COLUMBUS, Ohio — Who’ll stop the rain?
That’s the burning question for Ohio State as the Buckeyes prepare to face the high-powered Tulsa Golden Hurricane with thunderstorms forecast for the entirety of Saturday afternoon.
Ohio State has been slowed by the rain in recent years, and arguably its two worst performances of 2015 came during a game played in storms. The Buckeyes barely got past Northern Illinois, 20-13, and then lost a 17-14 heartbreaker to Michigan State thanks to one of the worst offensive performances (132 total yards) in program history.
The good news for Ohio State is that the rain might be so bad that the game won’t be played in it. When the teams do take the field, however, the Buckeyes might have their hands full with second-year Tulsa coach Philip Montgomery’s spread offense. Montgomery coordinated Baylor’s renowned offenses before leaving for Tulsa, and the Golden Hurricane looked the part in a 45-10 win against San Jose State to open the season.
Ohio State had an even more impressive debut with a 77-10 romp over Bowling Green that featured 10 offensive touchdowns involving six different players. The Buckeyes shouldn’t have a problem with Tulsa in clear skies, but a downpour could make them work harder to win big.
When Ohio State has the ball
It might seem as though the Buckeyes’ biggest challenge would simply be following up on last week’s masterpiece, but you’d never know that from talking to Ohio State head coach Urban Meyer. Whether there were motivational purposes behind it, Meyer declared himself not overly impressed with his offensive unit in Monday’s press conference.
“I think it was good. It wasn’t great. It was good,” he said. “I don’t think that the technique of our wideouts was where it needs to be, even though they did make some very good plays. I thought our tailback played good. Offensive line, obviously when you only have one guy grade as a champion, they didn’t play very good. So they have to get much better.”
With that being said, Ohio State’s “good” is still better than most teams’ “great.” As long as quarterback J.T. Barrett can keep up his accuracy and the offensive line holds its ground, there’s no reason why the Buckeyes can’t dictate the play on the offensive side of the ball.
Edge: Ohio State
When Tulsa has the ball
I was suspicious of how this might play out last week given Bowling Green’s history as an offensive-minded program combined with the pedigree of Mike Jinks, but the Ohio State defense was up to the task.
They’ll have to prove themselves to me once again this week, however, because Tulsa offers even more of a bona fide threat on offense. The Golden Hurricane have started to come together under Montgomery and ranked No. 13 nationally in total offense by the end of last season. This year they picked up where they left off in the rout of San Jose State.
Fifth-year senior quarterback Dane Evans is an efficient passer who has demonstrated an ability to make defenses pay for coverage lapses, and it will be critical for him to exploit any opportunity that Ohio State allows.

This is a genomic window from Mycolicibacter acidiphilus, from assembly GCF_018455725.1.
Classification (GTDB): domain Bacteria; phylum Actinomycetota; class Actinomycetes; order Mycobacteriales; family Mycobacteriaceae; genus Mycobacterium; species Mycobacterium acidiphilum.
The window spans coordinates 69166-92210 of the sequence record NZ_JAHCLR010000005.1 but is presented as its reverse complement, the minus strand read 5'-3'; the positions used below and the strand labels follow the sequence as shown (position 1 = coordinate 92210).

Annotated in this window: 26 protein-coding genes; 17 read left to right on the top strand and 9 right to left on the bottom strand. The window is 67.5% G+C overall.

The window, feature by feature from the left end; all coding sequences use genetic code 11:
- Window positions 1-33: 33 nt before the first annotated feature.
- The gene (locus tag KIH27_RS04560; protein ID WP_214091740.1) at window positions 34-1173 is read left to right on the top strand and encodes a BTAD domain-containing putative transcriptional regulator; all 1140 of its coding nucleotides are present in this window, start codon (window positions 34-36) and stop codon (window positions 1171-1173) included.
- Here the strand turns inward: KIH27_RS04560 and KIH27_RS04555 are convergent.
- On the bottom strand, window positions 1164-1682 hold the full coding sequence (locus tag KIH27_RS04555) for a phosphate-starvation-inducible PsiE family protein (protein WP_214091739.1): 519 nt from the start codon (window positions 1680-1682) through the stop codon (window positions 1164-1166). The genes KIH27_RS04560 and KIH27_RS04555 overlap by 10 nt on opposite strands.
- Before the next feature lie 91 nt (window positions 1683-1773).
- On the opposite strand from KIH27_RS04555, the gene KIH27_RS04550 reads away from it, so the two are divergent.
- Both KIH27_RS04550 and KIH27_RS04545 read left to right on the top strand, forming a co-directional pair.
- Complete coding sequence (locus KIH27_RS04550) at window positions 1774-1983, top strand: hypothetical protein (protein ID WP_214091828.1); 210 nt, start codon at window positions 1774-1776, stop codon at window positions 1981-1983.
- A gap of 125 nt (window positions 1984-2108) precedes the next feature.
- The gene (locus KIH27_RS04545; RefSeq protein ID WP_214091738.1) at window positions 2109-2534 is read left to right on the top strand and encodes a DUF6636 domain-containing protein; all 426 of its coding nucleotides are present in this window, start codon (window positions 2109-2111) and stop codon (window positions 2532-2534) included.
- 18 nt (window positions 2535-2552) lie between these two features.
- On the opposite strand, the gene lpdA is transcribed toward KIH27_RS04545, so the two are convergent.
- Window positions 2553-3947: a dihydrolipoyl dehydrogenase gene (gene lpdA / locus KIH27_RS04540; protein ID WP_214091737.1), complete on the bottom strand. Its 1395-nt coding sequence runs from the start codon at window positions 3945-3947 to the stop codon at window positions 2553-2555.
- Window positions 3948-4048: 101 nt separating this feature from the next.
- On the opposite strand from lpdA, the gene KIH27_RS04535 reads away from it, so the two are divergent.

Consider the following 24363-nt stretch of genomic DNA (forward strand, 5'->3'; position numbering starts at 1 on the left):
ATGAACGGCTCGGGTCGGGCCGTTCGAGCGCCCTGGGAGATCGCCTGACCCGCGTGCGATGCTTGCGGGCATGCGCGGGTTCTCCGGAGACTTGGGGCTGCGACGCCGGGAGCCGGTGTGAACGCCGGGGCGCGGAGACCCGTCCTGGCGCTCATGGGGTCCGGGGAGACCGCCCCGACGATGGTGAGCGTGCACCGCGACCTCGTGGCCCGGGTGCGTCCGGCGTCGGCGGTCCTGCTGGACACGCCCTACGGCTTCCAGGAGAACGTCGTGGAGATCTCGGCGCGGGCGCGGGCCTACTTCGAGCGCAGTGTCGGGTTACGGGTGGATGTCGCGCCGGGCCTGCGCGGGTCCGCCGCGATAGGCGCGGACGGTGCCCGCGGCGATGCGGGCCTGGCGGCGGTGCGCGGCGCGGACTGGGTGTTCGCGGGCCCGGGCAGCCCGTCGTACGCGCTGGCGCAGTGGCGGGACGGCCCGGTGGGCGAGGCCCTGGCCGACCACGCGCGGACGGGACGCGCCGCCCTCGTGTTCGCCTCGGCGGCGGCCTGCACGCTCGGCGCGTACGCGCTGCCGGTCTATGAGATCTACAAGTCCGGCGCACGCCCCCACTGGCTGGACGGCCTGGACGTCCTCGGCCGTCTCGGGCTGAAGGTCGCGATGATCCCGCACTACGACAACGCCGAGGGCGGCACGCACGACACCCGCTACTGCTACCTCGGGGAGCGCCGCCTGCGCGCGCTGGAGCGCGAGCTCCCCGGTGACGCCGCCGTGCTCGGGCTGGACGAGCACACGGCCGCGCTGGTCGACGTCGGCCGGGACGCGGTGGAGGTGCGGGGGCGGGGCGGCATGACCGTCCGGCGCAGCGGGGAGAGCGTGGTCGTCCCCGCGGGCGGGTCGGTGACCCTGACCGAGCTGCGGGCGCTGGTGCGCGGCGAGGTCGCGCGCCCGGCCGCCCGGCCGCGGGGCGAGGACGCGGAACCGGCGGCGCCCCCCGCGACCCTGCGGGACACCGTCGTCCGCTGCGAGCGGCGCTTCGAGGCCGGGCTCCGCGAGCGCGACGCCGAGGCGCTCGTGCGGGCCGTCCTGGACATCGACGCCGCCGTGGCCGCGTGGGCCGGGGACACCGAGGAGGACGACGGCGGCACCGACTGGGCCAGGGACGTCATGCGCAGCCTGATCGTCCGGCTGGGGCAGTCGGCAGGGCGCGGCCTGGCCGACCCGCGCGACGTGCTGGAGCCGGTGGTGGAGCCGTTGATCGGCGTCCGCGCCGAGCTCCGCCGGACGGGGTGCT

Ohio State looked very good against Bowling Green, and Tulsa presents a similar — although likely better executed — offense. It’s shaping up to be another frustrating day for the defensive line from a sacks perspective, as Tulsa also likes to get the ball out quickly. The Golden Hurricane also like to spread the field to run the ball, so it will be crucial for Ohio State’s defensive tackles to step up in that regard, especially with starter Tracy Sprinkle out for the season.
Ohio State will need disciplined tackling up the middle and a strong performance from the secondary to make sure those quick throws don’t lead to big gains. Expect a much better gauge for where Ohio State is at defensively.
Ohio State has the edge at punter with All-America candidate Cam Johnston and might also at kicker, although walk-on Tyler Durbin remains a bit of an unknown after not attempting a field goal against Bowling Green. Tulsa kicker Redford Jones has a great name but a less stellar record, as he made 17 of 25 field goals in 2015 and missed two extra points.
The wild card once again will be the weather. If kicking is a struggle, that might favor Ohio State given the Buckeyes’ inclination to go for it on fourth down if it’s close regardless of the conditions.
Edge: Ohio State
Once again, it’s Urban Meyer against a second-year coach. Montgomery has already shown progress at Tulsa, but he’s going up against one of the two best coaches in the sport.
Edge: Ohio State
There are a lot of variables here (have you heard it might rain?) but at the end of the day Ohio State has more talent than Tulsa and a better coach, and those things will win a lot of football games. It’s fair to expect a better test than Bowling Green provided and unreasonable to think Ohio State can hang 70-plus points on another team, but it’s hard to envision Tulsa keeping this one competitive for longer than the first half unless something crazy happens.
Ryan Ginn’s prediction: Ohio State 49, Tulsa 26
Jeremy Birmingham’s prediction: Ohio State 40, Tulsa 21